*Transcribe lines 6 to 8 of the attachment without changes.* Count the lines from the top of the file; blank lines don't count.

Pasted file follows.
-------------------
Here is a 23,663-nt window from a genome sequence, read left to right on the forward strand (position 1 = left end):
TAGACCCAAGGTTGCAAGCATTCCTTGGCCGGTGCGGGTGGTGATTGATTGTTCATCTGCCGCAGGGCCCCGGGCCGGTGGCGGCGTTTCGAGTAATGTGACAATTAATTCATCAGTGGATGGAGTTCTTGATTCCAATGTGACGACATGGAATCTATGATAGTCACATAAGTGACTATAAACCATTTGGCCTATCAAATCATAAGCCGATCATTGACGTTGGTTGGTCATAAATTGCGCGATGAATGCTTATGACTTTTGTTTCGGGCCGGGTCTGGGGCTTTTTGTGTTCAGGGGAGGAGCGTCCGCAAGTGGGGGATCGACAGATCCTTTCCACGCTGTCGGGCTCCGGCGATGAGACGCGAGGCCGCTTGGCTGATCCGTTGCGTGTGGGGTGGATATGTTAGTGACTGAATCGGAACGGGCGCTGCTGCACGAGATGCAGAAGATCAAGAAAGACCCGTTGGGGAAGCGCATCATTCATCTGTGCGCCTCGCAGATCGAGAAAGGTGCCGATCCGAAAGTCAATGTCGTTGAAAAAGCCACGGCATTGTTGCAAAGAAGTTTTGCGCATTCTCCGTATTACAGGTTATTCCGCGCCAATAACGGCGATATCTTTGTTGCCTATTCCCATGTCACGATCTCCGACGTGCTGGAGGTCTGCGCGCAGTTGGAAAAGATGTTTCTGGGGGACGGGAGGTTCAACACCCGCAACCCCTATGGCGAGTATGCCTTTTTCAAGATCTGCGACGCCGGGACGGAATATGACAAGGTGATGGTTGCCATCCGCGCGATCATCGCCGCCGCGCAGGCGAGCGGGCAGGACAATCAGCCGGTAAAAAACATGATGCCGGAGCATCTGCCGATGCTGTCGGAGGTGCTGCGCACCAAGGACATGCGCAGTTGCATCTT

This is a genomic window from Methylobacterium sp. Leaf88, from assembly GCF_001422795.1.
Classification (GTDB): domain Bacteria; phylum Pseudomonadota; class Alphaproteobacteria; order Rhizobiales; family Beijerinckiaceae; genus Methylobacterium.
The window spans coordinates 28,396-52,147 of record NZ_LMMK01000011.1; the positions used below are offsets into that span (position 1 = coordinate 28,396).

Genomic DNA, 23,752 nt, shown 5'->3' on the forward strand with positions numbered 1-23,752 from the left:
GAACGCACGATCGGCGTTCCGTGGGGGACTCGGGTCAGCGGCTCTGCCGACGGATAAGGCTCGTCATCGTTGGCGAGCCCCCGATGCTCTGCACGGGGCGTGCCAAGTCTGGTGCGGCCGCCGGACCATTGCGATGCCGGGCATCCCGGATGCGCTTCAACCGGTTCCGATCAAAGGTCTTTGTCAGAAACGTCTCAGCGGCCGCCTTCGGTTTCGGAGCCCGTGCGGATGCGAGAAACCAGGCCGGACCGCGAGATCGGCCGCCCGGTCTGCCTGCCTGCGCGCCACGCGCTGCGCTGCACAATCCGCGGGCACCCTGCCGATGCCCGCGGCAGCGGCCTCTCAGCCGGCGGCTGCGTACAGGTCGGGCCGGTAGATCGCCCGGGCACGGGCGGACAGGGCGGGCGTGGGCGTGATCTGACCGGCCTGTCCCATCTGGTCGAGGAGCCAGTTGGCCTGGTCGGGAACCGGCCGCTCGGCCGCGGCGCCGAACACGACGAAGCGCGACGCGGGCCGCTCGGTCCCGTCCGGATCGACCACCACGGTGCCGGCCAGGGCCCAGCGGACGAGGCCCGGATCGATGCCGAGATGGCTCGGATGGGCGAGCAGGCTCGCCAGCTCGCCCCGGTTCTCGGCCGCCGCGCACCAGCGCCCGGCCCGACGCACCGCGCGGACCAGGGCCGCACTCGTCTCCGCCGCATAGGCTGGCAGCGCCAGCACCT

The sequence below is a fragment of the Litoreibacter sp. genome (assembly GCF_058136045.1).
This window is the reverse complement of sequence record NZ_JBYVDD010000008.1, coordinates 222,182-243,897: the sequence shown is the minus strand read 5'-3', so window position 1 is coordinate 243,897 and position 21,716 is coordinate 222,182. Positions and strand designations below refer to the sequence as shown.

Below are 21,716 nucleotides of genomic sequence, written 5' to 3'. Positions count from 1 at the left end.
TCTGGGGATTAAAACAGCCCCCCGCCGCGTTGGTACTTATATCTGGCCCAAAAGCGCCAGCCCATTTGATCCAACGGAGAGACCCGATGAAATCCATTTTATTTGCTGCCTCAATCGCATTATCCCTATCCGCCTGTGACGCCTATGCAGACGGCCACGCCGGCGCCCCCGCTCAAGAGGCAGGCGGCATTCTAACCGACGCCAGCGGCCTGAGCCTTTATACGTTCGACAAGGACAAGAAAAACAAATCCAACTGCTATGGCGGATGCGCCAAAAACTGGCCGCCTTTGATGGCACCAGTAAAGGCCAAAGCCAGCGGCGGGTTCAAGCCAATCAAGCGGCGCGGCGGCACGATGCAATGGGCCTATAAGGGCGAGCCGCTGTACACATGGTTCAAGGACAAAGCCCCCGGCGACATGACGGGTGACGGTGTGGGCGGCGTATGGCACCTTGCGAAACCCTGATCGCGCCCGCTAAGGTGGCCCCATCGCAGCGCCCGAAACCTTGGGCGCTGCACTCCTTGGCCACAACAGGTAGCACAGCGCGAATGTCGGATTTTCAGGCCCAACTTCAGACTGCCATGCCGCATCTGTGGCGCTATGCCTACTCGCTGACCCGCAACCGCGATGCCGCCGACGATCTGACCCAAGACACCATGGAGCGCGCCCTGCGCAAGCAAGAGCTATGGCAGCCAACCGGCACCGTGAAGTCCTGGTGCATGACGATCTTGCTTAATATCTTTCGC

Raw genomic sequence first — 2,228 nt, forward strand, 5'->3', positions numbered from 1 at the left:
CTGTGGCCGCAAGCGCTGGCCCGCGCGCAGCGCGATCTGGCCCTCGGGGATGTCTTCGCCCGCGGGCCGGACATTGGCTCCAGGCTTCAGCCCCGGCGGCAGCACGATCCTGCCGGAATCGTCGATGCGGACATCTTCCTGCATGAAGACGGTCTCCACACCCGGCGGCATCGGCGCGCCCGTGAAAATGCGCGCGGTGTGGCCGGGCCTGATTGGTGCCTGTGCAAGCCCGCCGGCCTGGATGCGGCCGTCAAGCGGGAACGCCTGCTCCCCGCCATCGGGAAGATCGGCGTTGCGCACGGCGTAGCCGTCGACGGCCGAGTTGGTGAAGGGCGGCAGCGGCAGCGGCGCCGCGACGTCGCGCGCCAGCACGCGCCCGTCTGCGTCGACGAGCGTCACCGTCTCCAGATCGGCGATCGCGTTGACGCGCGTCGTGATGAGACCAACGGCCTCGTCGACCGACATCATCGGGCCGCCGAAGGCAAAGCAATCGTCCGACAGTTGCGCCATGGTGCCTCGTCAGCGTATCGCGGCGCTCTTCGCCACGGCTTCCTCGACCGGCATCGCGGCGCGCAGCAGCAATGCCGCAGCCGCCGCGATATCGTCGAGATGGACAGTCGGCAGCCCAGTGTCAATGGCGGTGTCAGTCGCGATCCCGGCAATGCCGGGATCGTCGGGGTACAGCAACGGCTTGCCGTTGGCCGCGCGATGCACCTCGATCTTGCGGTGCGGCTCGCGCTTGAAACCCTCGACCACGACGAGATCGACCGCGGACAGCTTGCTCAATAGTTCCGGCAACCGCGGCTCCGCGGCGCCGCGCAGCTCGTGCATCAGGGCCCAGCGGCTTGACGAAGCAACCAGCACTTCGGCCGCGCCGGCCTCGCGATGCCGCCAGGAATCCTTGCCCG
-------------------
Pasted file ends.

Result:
Genomic DNA, 23,752 nt, shown 5'->3' on the forward strand with positions numbered 1-23,752 from the left:
GAACGCACGATCGGCGTTCCGTGGGGGACTCGGGTCAGCGGCTCTGCCGACGGATAAGGCTCGTCATCGTTGGCGAGCCCCCGATGCTCTGCACGGGGCGTGCCAAGTCTGGTGCGGCCGCCGGACCATTGCGATGCCGGGCATCCCGGATGCGCTTCAACCGGTTCCGATCAAAGGTCTTTGTCAGAAACGTCTCAGCGGCCGCCTTCGGTTTCGGAGCCCGTGCGGATGCGAGAAACCAGGCCGGACCGCGAGATCGGCCGCCCGGTCTGCCTGCCTGCGCGCCACGCGCTGCGCTGCACAATCCGCGGGCACCCTGCCGATGCCCGCGGCAGCGGCCTCTCAGCCGGCGGCTGCGTACAGGTCGGGCCGGTAGATCGCCCGGGCACGGGCGGACAGGGCGGGCGTGGGCGTGATCTGACCGGCCTGTCCCATCTGGTCGAGGAGCCAGTTGGCCTGGTCGGGAACCGGCCGCTCGGCCGCGGCGCCGAACACGACGAAGCGCGACGCGGGCCGCTCGGTCCCGTCCGGATCGACCACCACGGTGCCGGCCAGGGCCCAGCGGACGAGGCCCGGATCGATGCCGAGATGGCTCGGATGGGCGAGCAGGCTCGCCAGCTCGCCCCGGTTCTCGGCCGCCGCGCACCAGCGCCCGGCCCGACGCACCGCGCGGACCAGGGCCGCACTCGTCTCCGCCGCATAGGCTGGCAGCGCCAGCACCT

The sequence below is a fragment of the Litoreibacter sp. genome (assembly GCF_058136045.1).